speak will I from on high,
     Against thee I will testify;
          God, ev'n thy God, am I.

8    I for thy sacrifice
          no blame will on thee lay,
     Nor for burnt-off 'rings, which to me
          thou offer'dst ev'ry day.

9    I'll take no calf nor goats
          from house or fold of thine:
10   For beasts of forests, cattle all
          on thousand hills, are mine.

11   The fowls on mountains high
          are all to me well known;
     Wild beasts which in the fields do lie,
          ev'n they are all mine own.

12   Then, if I hungry were,
          I would not tell it thee;
     Because the world, and fulness all
          thereof, belongs to me.

13   Will I eat flesh of bulls?
          or goats' blood drink will I?
14   Thanks offer thou to God, and pay
          thy vows to the most High.

15   And call upon me when
          in trouble thou shalt be;
     I will deliver thee, and thou
          my name shalt glorify.

16   But to the wicked man
          God saith, My laws and truth
     Should'st thou declare? how dar'st thou take
          my cov'nant in thy mouth?

17   Sith thou instruction hat'st,
          which should thy ways direct;
     And sith my words behind thy back
          thou cast'st, and dost reject.

18   When thou a thief didst see,
          with him thou didst consent;
     And with the vile adulterers
          partaker on thou went.

19   Thou giv'st thy mouth to ill,
          thy tongue deceit doth frame;
20   Thou sitt'st, and 'gainst thy brother speak'st,
          thy mother's son dost shame.

21   Because I silence kept,
          while thou these things hast wrought;
     That I was altogether like
          thyself, hath been thy thought;

     Yet I will thee reprove,
          and set before thine eyes,
     In order ranked, thy misdeeds
          and thine iniquities.

22   Now, ye that God forget,
          this carefully consider;
     Lest I in pieces tear you all,
          and none can you deliver.

23   Whoso doth offer praise
          me glorifies; and I
     Will shew him God's salvation,
          that orders right his way.

Second Version (C.M.)

1    The mighty God, the Lord, hath spoke,
          and call'd the earth upon,
     Ev'n from the rising of the sun
          unto his going down.

2    From out of Sion, his own hill,
          where the perfection high
     Of beauty is, from thence the Lord
          hath shined gloriously.

3    Our God shall come, and shall no more
          be silent, but speak out:
     Before him fire shall waste, great storms
          shall compass him about.

4    He to the heavens from above,
          and to the earth below,
     Shall call, that he his judgments may
          before his people show.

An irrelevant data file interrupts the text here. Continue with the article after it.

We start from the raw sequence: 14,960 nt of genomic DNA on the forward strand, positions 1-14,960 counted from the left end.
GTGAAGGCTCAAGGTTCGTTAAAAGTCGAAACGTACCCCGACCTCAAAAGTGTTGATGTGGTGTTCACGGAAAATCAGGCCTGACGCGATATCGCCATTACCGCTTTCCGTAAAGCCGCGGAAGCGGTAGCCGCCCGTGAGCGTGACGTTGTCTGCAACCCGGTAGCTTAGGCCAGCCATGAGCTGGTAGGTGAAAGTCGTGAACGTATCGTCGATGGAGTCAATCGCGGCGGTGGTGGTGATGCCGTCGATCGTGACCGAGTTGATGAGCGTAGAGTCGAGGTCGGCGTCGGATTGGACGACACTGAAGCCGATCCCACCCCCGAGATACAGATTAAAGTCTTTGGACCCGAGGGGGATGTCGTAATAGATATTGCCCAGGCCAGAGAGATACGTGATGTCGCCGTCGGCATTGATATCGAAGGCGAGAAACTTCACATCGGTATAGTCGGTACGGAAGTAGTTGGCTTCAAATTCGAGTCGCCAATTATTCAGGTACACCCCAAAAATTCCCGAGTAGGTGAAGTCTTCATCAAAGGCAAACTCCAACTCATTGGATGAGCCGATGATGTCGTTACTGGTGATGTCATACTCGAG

5    Let all my saints together be
          unto me gathered;
     Those that by sacrifice with me
          a covenant have made.

6    And then the heavens shall declare
          his righteousness abroad:
     Because the Lord himself doth come;
          none else is judge but God.

7    Hear, O my people, and I'll speak;
          O Israel by name,
     Against thee I will testify;
          God, ev'n thy God, I am.

8    I for thy sacrifices few
          reprove thee never will,
     Nor for burnt-off 'rings to have been
          before me offer'd still.

9    I'll take no bullock nor he-goats
          from house nor folds of thine:
10   For beasts of forests, cattle all
          on thousand hills, are mine.

11   The fowls are all to me well known
          that mountains high do yield;
     And I do challenge as mine own
          the wild beasts of the field.

12   If I were hungry, I would not
          to thee for need complain;
     For earth, and all its fulness, doth
          to me of right pertain.

13   That I to eat the flesh of bulls
          take pleasure dost thou think?
     Or that I need, to quench my thirst,
          the blood of goats to drink?

14   Nay, rather unto me, thy God,
          thanksgiving offer thou:
     To the most High perform thy word,
          and fully pay thy vow:

15   And in the day of trouble great
          see that thou call on me;
     I will deliver thee, and thou
          my name shalt glorify.

16   But God unto the wicked saith,
          Why should'st thou mention make
     Of my commands? how dar'st thou in
          thy mouth my cov'nant take?

17   Sith it is so that thou dost hate
          all good instruction;
     And sith thou cast'st behind thy back,
          and slight'st my words each one.

18   When thou a thief didst see, then straight
          thou join'dst with him in sin,
     And with the vile adulterers
          thou hast partaker been.

19   Thy mouth to evil thou dost give,
          thy tongue deceit doth frame.
20   Thou sitt'st, and 'gainst thy brother speak'st,
          thy mother's son to shame.

21   These things thou wickedly hast done,